Likewise, enough conference space would be available for the JWST team and, if necessary, the conference space could be acquired from other areas should the needs of the JWST team expand.
Likewise, the proposed use of the SSP MER for the JWST team would allow for the installation and housing of the necessary LAN (Local Area Network) and tech support equipment for the Hubble’s successor.
But the JWST team is not the only confirmed future customer that will require space. The OFT-1 crew will also need a permanent location inside MCC-H (Mission Control Center – Houston).
The requirements for this customer are listed as “43 workstations at last count. FCR, MPSR, and MER functionality, Linux boxes, Harris OS Comet, and WFCR, RFCR, ISS MER” support will also be required.
Last by not least, the final confirmed future customer is the Remote Refueling Manipulator team from the Goddard Space Flight Center (GSFC).
With an initial roll-in date of December 2011, the team of nearly 30 people will require only a POCC area, MAS PCs, and Linux workstations.
However, finding space from former Shuttle assets for incoming customers is not the only issue facing the space allocation task force; it’s also the needs of current customers already operating in a limited (or limiting) space.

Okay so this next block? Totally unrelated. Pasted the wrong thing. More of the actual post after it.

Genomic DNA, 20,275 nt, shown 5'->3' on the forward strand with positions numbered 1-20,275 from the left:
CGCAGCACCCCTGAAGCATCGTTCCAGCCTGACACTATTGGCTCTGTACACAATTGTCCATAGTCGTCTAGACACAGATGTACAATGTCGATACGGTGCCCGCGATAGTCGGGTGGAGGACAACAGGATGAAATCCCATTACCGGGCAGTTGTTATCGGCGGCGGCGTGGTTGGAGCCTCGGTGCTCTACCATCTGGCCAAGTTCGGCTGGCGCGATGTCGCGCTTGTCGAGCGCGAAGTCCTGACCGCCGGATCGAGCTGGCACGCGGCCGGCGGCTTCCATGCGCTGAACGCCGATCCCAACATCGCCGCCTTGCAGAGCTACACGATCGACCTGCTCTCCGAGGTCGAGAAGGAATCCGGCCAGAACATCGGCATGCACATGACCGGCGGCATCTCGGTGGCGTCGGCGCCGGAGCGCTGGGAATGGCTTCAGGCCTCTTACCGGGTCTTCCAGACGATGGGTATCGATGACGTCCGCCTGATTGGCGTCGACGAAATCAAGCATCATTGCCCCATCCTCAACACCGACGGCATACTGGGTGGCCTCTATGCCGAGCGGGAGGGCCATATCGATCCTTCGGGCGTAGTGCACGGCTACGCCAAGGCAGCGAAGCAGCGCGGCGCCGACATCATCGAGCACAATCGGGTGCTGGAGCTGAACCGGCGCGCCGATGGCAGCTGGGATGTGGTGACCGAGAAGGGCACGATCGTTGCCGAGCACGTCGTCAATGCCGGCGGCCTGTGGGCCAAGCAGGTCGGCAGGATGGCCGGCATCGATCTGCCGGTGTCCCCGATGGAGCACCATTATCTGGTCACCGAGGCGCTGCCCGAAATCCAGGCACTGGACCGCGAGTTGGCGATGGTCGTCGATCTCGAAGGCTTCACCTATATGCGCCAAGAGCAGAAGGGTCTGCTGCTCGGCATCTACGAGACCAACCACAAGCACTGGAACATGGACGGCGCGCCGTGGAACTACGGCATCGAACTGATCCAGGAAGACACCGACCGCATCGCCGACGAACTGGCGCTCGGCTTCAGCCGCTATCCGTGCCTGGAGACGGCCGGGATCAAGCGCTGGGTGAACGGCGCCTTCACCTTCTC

The first such current customer to be mentioned in the presentation is the Desert RATS (Desert Research and Technology Studies) AMES.
Since starting up operations in May 2011, the DRATS team has been using limited MCC space for “Approx. 1-2 days a week every month, then two weeks during the summer.”
In the coming weeks, the DRATS team will be moving to Building 30M and a specific room “already agreed between MOD and DRATS.”
The room itself is isolated and – if needed – can be used for other groups during times when DRATS is not using the facility.
The room does not contain a conference space, but a conference room is available close by and can be scheduled when needed.